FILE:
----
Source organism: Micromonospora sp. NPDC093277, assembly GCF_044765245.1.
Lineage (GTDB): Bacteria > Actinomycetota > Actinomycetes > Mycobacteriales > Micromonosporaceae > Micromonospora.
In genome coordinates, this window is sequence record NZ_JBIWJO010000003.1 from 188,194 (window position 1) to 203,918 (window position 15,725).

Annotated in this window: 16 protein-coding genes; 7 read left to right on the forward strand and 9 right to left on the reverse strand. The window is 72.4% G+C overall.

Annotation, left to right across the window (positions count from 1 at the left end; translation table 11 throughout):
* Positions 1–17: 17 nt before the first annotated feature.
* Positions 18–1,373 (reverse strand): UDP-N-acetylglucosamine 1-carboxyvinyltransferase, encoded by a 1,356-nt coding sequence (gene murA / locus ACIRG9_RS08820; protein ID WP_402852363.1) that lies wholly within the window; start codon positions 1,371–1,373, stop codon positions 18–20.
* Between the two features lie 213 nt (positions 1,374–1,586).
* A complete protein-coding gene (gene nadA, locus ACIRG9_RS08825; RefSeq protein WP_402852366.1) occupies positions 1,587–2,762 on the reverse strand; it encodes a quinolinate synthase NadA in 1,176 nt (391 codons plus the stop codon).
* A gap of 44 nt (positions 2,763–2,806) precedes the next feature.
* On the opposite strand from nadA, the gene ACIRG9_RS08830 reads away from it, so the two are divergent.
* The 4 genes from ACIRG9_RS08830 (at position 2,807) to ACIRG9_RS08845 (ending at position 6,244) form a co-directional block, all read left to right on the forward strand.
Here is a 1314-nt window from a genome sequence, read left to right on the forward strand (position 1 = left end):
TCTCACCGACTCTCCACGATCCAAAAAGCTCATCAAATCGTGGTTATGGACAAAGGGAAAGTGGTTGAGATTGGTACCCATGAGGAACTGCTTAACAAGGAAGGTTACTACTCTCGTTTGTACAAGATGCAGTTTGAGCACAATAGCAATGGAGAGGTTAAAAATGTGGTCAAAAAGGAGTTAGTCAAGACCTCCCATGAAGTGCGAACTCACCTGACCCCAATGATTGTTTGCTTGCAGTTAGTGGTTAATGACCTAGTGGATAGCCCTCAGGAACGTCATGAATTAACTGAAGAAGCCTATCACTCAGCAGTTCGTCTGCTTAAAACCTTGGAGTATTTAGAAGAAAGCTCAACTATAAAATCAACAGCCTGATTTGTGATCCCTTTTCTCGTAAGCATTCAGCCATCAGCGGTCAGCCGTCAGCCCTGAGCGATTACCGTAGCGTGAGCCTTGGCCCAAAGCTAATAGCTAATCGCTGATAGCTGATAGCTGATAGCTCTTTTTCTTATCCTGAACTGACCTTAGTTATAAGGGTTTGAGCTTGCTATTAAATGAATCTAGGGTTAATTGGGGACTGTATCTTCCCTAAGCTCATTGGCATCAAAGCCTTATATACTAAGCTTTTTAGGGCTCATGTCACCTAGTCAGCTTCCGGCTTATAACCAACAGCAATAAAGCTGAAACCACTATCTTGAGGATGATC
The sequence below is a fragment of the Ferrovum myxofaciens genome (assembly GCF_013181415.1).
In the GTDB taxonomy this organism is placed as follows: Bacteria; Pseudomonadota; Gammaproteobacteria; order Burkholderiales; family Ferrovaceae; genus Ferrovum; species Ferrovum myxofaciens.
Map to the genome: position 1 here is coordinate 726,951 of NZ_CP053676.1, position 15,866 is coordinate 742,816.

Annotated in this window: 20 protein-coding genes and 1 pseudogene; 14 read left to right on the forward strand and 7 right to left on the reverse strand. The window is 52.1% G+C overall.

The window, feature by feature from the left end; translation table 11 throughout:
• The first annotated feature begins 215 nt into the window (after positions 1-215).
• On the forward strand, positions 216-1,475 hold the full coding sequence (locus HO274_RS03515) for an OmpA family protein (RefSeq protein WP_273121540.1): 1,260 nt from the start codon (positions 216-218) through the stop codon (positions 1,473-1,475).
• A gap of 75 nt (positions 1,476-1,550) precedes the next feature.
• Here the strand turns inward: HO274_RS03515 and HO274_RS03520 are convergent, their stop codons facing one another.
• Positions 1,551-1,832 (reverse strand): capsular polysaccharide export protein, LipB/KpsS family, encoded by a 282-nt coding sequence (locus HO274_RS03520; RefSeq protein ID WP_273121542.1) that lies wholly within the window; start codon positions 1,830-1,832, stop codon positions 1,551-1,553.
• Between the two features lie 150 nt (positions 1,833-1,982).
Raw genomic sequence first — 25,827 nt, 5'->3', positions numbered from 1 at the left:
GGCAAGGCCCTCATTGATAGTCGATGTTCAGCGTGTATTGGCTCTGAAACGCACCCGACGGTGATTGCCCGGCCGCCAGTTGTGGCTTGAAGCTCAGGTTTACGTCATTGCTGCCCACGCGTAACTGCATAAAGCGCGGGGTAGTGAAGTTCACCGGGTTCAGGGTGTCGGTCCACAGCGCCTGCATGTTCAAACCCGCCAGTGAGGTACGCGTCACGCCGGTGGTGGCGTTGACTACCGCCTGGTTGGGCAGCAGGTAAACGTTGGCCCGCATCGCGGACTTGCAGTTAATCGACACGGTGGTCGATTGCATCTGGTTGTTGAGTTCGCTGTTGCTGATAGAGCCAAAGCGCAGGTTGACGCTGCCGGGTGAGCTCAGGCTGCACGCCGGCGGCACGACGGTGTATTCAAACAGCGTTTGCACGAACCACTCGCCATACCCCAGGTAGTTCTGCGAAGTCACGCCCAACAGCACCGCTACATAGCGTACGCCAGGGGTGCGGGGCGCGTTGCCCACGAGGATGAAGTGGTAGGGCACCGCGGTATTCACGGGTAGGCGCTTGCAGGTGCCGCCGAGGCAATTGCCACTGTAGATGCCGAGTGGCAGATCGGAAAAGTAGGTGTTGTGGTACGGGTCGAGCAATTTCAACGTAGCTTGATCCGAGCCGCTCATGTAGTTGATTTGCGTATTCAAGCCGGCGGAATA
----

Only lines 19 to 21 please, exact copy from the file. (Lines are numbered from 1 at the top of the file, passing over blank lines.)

The window, feature by feature from the left end; translation table 11 throughout:
• The first annotated feature begins 215 nt into the window (after positions 1-215).
• On the forward strand, positions 216-1,475 hold the full coding sequence (locus HO274_RS03515) for an OmpA family protein (RefSeq protein WP_273121540.1): 1,260 nt from the start codon (positions 216-218) through the stop codon (positions 1,473-1,475).